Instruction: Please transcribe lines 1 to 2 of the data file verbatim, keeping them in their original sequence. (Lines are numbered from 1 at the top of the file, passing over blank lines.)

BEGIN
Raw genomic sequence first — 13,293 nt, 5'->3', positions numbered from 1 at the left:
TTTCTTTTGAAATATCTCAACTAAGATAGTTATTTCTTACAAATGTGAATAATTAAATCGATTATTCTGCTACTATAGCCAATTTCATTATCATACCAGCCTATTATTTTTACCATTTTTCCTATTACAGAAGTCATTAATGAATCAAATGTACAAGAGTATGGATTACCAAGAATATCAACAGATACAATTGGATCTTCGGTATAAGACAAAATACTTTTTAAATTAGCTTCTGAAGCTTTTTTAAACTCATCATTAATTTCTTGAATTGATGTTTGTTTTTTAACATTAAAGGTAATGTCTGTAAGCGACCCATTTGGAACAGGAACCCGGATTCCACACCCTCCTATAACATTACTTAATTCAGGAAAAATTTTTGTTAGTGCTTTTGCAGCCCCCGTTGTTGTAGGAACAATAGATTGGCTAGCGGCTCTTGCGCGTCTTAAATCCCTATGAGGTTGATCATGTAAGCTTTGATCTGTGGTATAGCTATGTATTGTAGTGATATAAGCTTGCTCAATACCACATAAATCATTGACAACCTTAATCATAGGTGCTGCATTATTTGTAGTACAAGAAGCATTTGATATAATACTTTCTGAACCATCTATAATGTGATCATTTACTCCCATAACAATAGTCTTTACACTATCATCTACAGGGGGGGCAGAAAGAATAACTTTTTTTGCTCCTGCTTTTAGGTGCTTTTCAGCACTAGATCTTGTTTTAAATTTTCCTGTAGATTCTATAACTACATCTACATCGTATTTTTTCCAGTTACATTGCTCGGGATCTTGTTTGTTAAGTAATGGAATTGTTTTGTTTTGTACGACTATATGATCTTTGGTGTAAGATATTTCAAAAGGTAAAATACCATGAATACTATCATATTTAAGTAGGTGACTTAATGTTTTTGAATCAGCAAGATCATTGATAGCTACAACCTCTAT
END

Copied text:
Raw genomic sequence first — 13,293 nt, 5'->3', positions numbered from 1 at the left:
TTTCTTTTGAAATATCTCAACTAAGATAGTTATTTCTTACAAATGTGAATAATTAAATCGATTATTCTGCTACTATAGCCAATTTCATTATCATACCAGCCTATTATTTTTACCATTTTTCCTATTACAGAAGTCATTAATGAATCAAATGTACAAGAGTATGGATTACCAAGAATATCAACAGATACAATTGGATCTTCGGTATAAGACAAAATACTTTTTAAATTAGCTTCTGAAGCTTTTTTAAACTCATCATTAATTTCTTGAATTGATGTTTGTTTTTTAACATTAAAGGTAATGTCTGTAAGCGACCCATTTGGAACAGGAACCCGGATTCCACACCCTCCTATAACATTACTTAATTCAGGAAAAATTTTTGTTAGTGCTTTTGCAGCCCCCGTTGTTGTAGGAACAATAGATTGGCTAGCGGCTCTTGCGCGTCTTAAATCCCTATGAGGTTGATCATGTAAGCTTTGATCTGTGGTATAGCTATGTATTGTAGTGATATAAGCTTGCTCAATACCACATAAATCATTGACAACCTTAATCATAGGTGCTGCATTATTTGTAGTACAAGAAGCATTTGATATAATACTTTCTGAACCATCTATAATGTGATCATTTACTCCCATAACAATAGTCTTTACACTATCATCTACAGGGGGGGCAGAAAGAATAACTTTTTTTGCTCCTGCTTTTAGGTGCTTTTCAGCACTAGATCTTGTTTTAAATTTTCCTGTAGATTCTATAACTACATCTACATCGTATTTTTTCCAGTTACATTGCTCGGGATCTTGTTTGTTAAGTAATGGAATTGTTTTGTTTTGTACGACTATATGATCTTTGGTGTAAGATATTTCAAAAGGTAAAATACCATGAATACTATCATATTTAAGTAGGTGACTTAATGTTTTTGAATCAGCAAGATCATTGATAGCTACAACCTCTAT